MSC is also appealing the ruling through its lawyers.

Palau’s Port State Measure workshop aims at IUU fishing
Palau hosted a four-day Port State Measure workshop with the Food and Agriculture Organization (FAO) of the United Nations that began August 28. The purpose of the workshop was to help Palau address Illegal, Unreported and Unregulated (IUU) fishing that occurs in their waters.

According to fao.org, “The FAO Agreement on Port State Measures (PSMA) to Combat Illegal, Unreported and Unregulated Fishing has been designed to intensify global collaboration between fisheries and port authorities to eliminate IUU fishing, through globally agreed standards for concerted action and will enable better inspections and controls at the ports on vessels and increasing flag state responsibility.”

Minister of Natural Resources, Environment and Tourism Umiich Sengebau was quoted as saying, “By creating a network of nations that share information when a vessel may be trying to land illegal catch, the PSMA aims to create the level of international cooperation we desperately need to police not just individual pirate ships, but the whole global fishing industry.”

Palau announced goals to come out of the workshop with an action plan and national strategy. The workshop will also help Palau better implement Catch Documentation Schemes, enabling Palauan fisheries to track their fish from source to shelf.

Decreased supply does not necessarily mean decreased revenue
Decreased supply of tuna has created industry fear that consumers will not purchase canned tuna at higher prices. Economists at the Universities of Huelva and Nantes, located in Spain and France, have done a demand analysis of the Spanish tuna market and concluded that canned tuna in oil is the most consumed canned fish product and, that according to what Patirice Guillotreau, one of the authors of the study, told Atuna, “the consumption of the product would increase more than proportionally to a rising income, that it is expected that expenditure on canned tuna will rise in line with elevated earnings.” Shoppers might decide to purchase a less valued tuna product, but would stay with tuna. This suggests that processors might be able to lower their production volumes while increasing prices, thus maintaining their revenue. Guillotreau adds that he does not consider Spain to be unique among European countries, but that the other markets would likely react in similarly.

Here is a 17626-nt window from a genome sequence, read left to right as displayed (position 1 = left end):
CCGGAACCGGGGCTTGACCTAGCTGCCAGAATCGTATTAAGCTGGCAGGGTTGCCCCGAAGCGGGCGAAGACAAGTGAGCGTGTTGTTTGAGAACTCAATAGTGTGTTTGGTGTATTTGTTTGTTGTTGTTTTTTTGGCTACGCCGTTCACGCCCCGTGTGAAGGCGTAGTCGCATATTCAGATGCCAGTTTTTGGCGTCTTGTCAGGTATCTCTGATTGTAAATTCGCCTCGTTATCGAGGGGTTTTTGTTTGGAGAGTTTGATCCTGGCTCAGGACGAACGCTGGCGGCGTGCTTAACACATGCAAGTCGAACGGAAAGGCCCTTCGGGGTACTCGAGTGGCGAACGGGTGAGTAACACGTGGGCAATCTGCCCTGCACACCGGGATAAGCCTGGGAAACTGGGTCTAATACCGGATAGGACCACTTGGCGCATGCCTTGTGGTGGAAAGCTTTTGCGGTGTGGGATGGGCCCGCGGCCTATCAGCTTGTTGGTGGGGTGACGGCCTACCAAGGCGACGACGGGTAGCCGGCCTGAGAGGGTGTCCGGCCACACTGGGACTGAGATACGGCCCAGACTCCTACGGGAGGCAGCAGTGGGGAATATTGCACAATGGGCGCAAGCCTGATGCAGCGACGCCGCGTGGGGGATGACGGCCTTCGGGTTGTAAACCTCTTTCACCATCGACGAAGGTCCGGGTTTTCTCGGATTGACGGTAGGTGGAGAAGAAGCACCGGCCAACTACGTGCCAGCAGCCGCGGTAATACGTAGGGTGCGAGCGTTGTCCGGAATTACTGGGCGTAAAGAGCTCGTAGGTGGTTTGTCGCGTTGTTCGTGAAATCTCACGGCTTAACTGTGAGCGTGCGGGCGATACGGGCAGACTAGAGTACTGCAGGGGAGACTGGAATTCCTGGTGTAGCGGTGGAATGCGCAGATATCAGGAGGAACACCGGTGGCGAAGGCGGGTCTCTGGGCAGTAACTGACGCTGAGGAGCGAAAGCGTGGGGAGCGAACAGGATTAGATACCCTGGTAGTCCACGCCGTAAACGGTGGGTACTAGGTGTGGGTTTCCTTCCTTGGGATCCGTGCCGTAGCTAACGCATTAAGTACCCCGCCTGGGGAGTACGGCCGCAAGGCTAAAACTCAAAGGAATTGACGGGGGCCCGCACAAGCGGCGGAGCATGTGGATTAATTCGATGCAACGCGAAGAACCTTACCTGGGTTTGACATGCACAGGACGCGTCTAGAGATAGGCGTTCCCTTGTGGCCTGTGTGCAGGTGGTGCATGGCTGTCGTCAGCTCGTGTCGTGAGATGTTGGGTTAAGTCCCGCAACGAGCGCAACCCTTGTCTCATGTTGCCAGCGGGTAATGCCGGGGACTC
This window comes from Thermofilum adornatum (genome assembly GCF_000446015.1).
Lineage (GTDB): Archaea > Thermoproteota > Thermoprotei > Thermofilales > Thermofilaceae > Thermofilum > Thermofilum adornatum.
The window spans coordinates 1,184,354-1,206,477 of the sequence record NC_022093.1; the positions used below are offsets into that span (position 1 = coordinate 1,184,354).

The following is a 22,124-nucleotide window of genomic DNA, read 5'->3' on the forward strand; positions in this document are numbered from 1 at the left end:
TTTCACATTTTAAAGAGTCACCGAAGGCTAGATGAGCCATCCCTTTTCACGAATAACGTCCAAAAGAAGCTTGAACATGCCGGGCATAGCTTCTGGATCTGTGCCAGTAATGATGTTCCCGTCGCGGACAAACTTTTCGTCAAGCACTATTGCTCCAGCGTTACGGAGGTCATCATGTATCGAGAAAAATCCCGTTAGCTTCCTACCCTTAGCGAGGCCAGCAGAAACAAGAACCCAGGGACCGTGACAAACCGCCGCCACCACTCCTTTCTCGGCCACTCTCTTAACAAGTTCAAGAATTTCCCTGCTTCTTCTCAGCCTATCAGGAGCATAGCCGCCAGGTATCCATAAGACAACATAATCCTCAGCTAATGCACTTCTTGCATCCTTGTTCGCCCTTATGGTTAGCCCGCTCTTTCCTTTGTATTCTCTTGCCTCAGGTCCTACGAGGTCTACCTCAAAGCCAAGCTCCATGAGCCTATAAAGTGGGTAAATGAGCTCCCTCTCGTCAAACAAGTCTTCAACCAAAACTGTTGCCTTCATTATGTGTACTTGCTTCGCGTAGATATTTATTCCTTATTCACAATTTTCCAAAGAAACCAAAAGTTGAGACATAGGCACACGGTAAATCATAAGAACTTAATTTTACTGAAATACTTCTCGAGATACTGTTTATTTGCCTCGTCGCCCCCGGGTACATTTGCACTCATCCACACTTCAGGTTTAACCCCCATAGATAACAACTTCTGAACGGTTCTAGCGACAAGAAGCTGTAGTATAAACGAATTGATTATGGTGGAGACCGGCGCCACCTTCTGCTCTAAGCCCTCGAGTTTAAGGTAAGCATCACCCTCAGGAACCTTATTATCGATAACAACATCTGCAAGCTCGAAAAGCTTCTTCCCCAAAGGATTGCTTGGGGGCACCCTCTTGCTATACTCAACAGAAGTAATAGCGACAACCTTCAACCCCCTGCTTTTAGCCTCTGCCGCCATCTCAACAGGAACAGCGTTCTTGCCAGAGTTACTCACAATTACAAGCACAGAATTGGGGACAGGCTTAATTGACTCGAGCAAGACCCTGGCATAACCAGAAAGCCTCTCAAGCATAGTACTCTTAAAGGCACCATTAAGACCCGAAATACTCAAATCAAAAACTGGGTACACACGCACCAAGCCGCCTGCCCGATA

WCPO tuna catch up in 2016
Feleti Teo, Western Central Pacific Fisheries Commission (WCPFC) Executive Director reported the WCPO tuna catch for 2016 is the second highest on record. Teo stated at the Pacific Tuna Forum in Papua New Guinea that tuna landings of all tuna species totaled almost 2.72 million metric tons, up from 2.69 million in 2015. 67% of these landings were skipjack tuna, equating to 1.81 million metric tons. 69% of the catch was by purse seine vessels.

Thai-Union is whistleblower in “Big Three” tuna scandal
In exchange for being the whistleblower on Bumble Bee Foods, Thai- Union, the company that owns Chicken of the Sea, will not face criminal fines, jail or prosecution from the US Department of Justice (DOJ). Thai-Union employees will be privilege to these same protections, in exchange for the company’s full cooperation with the DOJ in their investigations of the packaged seafood industry.

Thai-Union is till subject to several civil lawsuits, brought by US customers and retailers including Target, Walmart and Kroger. Three more retailers have joined a long list of plaintiffs, suing Bumble Bee, Thai Union and StarKist for price-fixing. All three companies filed motions to have all claims from retailers and other plaintiffs on price fixing dismissed on grounds that the plaintiffs lacked factual information. The request has been denied, however all civil lawsuits are frozen during the DOJ investigation and are being delayed as depositions are blocked and the tuna companies have replaced their legal teams.

Bumble Bee has been fined and it’s executives Walter Scott Cameron and Ken Worsham have pleaded guilty to conspiracy. StarKist’s executive Staphen Hodge plead guilty as well.

Send us your tips to rebecca@pnatuna.com

Get In Contact With Us

Parties to the Nauru Agreement (PNA)
PNA Office PO Box 3992

Majuro, Marshall Islands
MH 96960
Phone: +692 625 7626/7627
Fax: +692 625 7628